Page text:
The opening at the rear of the frame 35 contains an electrical drive motor 38 which is controlled through the control units 37 by the driver. The electric motor 38 drives the rear wheels 16 through a transmission system including a differential 39 and intermediate coupling or drive connection mechanism indicated generally at 41 which includes a step-down drive.
The central opening in the frame 35 contains a detachable assembly. This assembly comprises a rectangular frame 42 in which are secured a plurality of batteries 43. The batteries are arranged in rows with fore and aft extending spacers 44. As in the FIGS. 1 and 2 example, there are twenty 12 volt batteries. Electrical connection from the batteries to the electric motor 38 is indicated at 45, comprising a connecting lead on the assembly, having a plug engageable in a socket in the vehicle.
The frame 42 also houses, ahead of the batteries 43 a charging unit. This comprises an internal combustion engine indicated generally at 46. This is coupled to a dynamo 47. An electrical control for the charging unit is also provided on the assembly.
The frame 42 has hollow box section members along its two parallel longitudinally extending sides. These members form storage tanks for liquid fuel for running the internal combustion engine 46 of the charging unit, as in the FIGS. 1 and 2 construction. Fuel supply pipes are indicated at 48.
The whole of the assembly including the battery pack and the charging unit are detachably mounted within the main frame 35. Detachable fastening elements between the frame 42 and the frame 35 are indicated at 49. These are preferably of the quickly releasable type referred to in the equivalent positions in FIGS. 1 and 2.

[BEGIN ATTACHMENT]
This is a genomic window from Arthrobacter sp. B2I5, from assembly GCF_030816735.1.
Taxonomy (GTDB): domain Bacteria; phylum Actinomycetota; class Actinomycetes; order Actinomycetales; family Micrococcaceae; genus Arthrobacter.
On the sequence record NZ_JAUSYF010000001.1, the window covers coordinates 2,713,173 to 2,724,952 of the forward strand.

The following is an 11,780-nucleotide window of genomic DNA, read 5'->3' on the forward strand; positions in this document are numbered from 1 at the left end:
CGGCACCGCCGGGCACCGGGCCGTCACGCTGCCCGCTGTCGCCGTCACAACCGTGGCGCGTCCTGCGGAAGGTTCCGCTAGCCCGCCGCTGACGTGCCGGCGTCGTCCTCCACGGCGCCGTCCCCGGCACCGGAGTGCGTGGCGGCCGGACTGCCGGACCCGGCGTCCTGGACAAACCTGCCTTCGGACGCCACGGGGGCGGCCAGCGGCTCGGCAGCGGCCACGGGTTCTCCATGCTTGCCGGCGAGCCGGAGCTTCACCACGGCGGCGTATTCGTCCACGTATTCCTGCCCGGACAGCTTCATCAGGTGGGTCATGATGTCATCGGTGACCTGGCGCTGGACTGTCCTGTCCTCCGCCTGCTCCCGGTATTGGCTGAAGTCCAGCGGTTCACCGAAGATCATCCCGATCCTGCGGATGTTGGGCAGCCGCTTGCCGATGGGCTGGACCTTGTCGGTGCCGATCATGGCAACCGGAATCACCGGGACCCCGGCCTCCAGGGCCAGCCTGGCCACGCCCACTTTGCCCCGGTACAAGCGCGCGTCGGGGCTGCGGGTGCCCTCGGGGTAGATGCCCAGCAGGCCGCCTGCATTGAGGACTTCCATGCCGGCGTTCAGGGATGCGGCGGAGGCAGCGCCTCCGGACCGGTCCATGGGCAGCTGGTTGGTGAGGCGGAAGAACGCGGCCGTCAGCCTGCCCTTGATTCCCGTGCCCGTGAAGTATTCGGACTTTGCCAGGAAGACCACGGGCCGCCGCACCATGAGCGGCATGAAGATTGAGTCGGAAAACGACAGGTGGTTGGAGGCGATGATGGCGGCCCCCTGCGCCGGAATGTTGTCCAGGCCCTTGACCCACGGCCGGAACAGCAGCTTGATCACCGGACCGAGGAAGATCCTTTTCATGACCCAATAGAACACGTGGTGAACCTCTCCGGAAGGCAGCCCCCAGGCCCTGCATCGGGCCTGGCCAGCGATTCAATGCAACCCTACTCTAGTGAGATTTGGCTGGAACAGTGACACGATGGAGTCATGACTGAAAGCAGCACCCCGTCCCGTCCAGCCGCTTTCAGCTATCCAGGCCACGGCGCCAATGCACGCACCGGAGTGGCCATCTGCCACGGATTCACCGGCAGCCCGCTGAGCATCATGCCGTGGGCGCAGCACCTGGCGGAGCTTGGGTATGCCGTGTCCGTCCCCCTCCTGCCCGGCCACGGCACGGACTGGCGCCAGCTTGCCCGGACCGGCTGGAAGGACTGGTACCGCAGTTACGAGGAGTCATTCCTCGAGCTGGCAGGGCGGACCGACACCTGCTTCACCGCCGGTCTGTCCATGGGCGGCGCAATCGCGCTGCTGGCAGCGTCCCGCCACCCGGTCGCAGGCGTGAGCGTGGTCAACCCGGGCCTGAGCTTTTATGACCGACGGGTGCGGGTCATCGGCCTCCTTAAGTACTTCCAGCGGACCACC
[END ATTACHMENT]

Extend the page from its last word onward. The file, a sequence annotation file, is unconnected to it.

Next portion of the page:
In use, the vehicle is driven by the electric motor 38 under driver control, the motor being supplied with electrical power from the battery pack which comprises the batteries 43.
The charging unit may be operated if required. Generally, on a relatively long journey, the battery pack would be continuously charged by the charging unit. This has the effect of retarding the discharge rate of the battery pack or maintaining the state of charge thereof. The charging unit would not generally be of a size to provide the battery pack with a rate of charge greatly in excess of normal requirements. The arrangement greatly increases the practical range of such a vehicle as compared with a vehicle fitted only with a battery pack and without any charging unit.
It is intended in use that the battery pack and charging unit assembly may be exchanged at suitable servicing establishments either for another similar unit or for a battery pack having no charging unit but having the same overall dimensions and a fixing arrangement as the assembly shown in the drawings. If a vehicle is intended for short journeys, the battery pack is used and this is charged when the vehicle is not in use or exchanged for another charged battery pack but if the vehicle is to be used on longer journeys, the battery pack and charging unit assembly is used.
Though shown fitted in a goods carrying vehicle the battery pack and charging unit assembly can be used in other forms of vehicle including passenger carrying private motor vehicles.
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|U.S. Classification||180/65.1, 180/65.285, 180/68.5, 180/65.22, 903/951, 105/51|
|International Classification||B62D25/20, B60K6/40, H01M2/10, B60K1/04, B60L11/18|
|Cooperative Classification||Y10S903/951, Y02T10/7077, B60L11/1822, Y02T10/7005, Y02T90/124, B60K1/04, H01M2/1083, Y02T10/6217, B60L11/1877, Y02T10/705, B60L11/126, B60K6/40, Y02T90/14, Y02T10/7072|
|European Classification||B60L11/12D, B60L11/12D2, B60L11/18M36, B60K1/04, B60L11/18L6, B60K6/40, H01M2/10C4C|
|Mar 19, 1982||AS||Assignment|
Owner name: LUCAS INDUSTRIES LIMITED, GREAT KING ST., BIRMINGH
Free format text: ASSIGNMENT OF ASSIGNORS INTEREST.;ASSIGNORS:FOWKES, RONALD;HARDING, GEOFFREY G.;REEL/FRAME:004142/0198
Effective date: 19820209